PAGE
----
To get here, you need to traverse the old Lincoln Highway, split off near the town of Clinton at the “Y” in the road, and then travel a mile or so until you nearly pass an innocuous dirt road.
Outside of the occasional truck going back and forth, no noise is coming from the entrance to the pad.
That is a sharp contrast with the old Jones and Laughlin steel mill that once hugged the Monongahela River in Pittsburgh, whose operational hum echoed throughout the city. Until you get through the guard gate, the only sounds you hear here are pastoral.
The first thing you see at the pad is a solar panel. Yanchak explains that it is used from time to time as a power source at the pad.
The second thing you see is a lot of men and women in hard hats checking wells, recycling water, and using a lot of computers to measure and gauge the entire operation.
Yanchak explains that they are operating four wells right now. “It is a pretty typical operation because this is a reentry,” he said. He points to the green tanks that have just pulled up to the pad.
“That means we had drill wells before, and there are wells producing here prior to us coming back.”
He notes that they are “re-utilizing existing locations and existing infrastructure. It drives down costs and allows us to not have to build new pipelines, instead just kind of refill those existing pipelines to get to those processing facilities.”
Everyone here works a 12-hour shift, whether he is an engineer, geologist, chemist, skilled laborer, power generator, valve operator, or IT specialist.
“In a 12-hour shift, we’ll have anywhere from 25 to 30 people out here at a time,” explains Yanchak.
For years, the fleet equipment that Range Resources used was diesel—which is more dangerous and expensive.
The entire fleet went electric in 2019; the turbine on the pad is using natural gas to create electricity around the fleet.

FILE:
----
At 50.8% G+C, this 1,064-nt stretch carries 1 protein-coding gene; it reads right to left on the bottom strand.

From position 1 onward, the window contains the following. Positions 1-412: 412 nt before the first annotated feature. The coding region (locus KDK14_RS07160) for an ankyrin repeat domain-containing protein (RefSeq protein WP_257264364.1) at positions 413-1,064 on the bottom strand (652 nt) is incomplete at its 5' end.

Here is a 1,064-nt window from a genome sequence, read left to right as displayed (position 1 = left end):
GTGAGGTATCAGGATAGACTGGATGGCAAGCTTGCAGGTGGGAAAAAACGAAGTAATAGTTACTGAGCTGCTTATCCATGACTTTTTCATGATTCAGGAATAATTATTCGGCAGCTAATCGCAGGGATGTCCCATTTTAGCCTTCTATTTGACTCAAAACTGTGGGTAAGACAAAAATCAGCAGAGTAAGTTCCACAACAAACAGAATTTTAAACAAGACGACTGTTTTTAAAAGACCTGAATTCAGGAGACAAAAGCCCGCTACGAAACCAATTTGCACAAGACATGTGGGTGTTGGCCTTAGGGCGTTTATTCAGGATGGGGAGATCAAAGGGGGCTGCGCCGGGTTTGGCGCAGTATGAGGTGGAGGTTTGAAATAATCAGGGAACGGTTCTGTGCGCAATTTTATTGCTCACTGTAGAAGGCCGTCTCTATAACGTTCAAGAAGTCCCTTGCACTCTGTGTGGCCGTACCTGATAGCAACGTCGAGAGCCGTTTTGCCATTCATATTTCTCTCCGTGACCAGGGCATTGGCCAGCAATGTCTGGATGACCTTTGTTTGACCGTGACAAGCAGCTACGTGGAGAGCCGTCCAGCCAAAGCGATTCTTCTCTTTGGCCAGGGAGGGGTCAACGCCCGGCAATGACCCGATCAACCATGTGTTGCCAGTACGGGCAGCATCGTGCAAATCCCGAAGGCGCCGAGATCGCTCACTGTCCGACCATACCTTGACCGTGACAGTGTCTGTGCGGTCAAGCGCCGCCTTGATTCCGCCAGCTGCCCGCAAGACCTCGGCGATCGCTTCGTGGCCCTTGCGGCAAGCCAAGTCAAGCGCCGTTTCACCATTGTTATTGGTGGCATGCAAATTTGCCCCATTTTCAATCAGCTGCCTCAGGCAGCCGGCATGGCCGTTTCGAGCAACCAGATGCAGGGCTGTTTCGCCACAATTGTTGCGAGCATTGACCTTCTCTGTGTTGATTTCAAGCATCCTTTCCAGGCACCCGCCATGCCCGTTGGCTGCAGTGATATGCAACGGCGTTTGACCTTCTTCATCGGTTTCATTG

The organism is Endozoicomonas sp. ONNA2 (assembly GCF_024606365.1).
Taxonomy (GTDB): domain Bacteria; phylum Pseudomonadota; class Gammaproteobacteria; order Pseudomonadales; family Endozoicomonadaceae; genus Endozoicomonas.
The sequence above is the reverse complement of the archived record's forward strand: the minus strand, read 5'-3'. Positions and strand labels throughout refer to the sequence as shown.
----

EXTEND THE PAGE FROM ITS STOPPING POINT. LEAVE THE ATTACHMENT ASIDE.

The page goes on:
Yanchak says traditional fracking uses diesel-fueled engines to produce electricity to power pressure pumps for hydraulic fracturing operations.
“Electric fracking uses natural gas from the well pad to power turbines to create electricity.”
Not only are the fleets half the size of diesel fleets, but they are also a whole lot quieter.
Range Resources, which drilled Pennsylvania’s first Marcellus Shale well back in 2004, is a Texas-based oil and natural gas exploration and production company with regional headquarters here in Washington County.
Hydraulic fracturing accesses the gas in a process that involves drilling a mile deep and launching a mixture (99 percent water and sand, 1 percent chemicals) into a horizontal well to crack the rock below and release gas hydrocarbons to the surface.
Because the process requires an abundance of water, the company is part of a sharing program with other regional natural gas operators and recycles everything those companies use.
Yanchak said that this share and recycle system has resulted in an over 150 percent recycle rate of the water.
The sand comes from places like Mingo Junction, Ohio, and other river town areas in the near Midwest. Because the sand they use is extremely fine, delivered in bins that are removed by truck when empty, dust clouds are not a problem.
Western Pennsylvania native Jeffrey Ventura took over as CEO of Range in January 2012. The company has come a long way from when it drilled its first well 18 years ago.
There have been a few lawsuits along the way, but for the most part, it has become a company that has changed the prosperity in this part of the state.
Allegheny County Chief Executive Rich Fitzgerald, a Pittsburgh Democrat who has been supportive of the industry, said there is no doubt in his mind that the natural gas industry has become a game-changer for this region.
Read rest at Epoch Times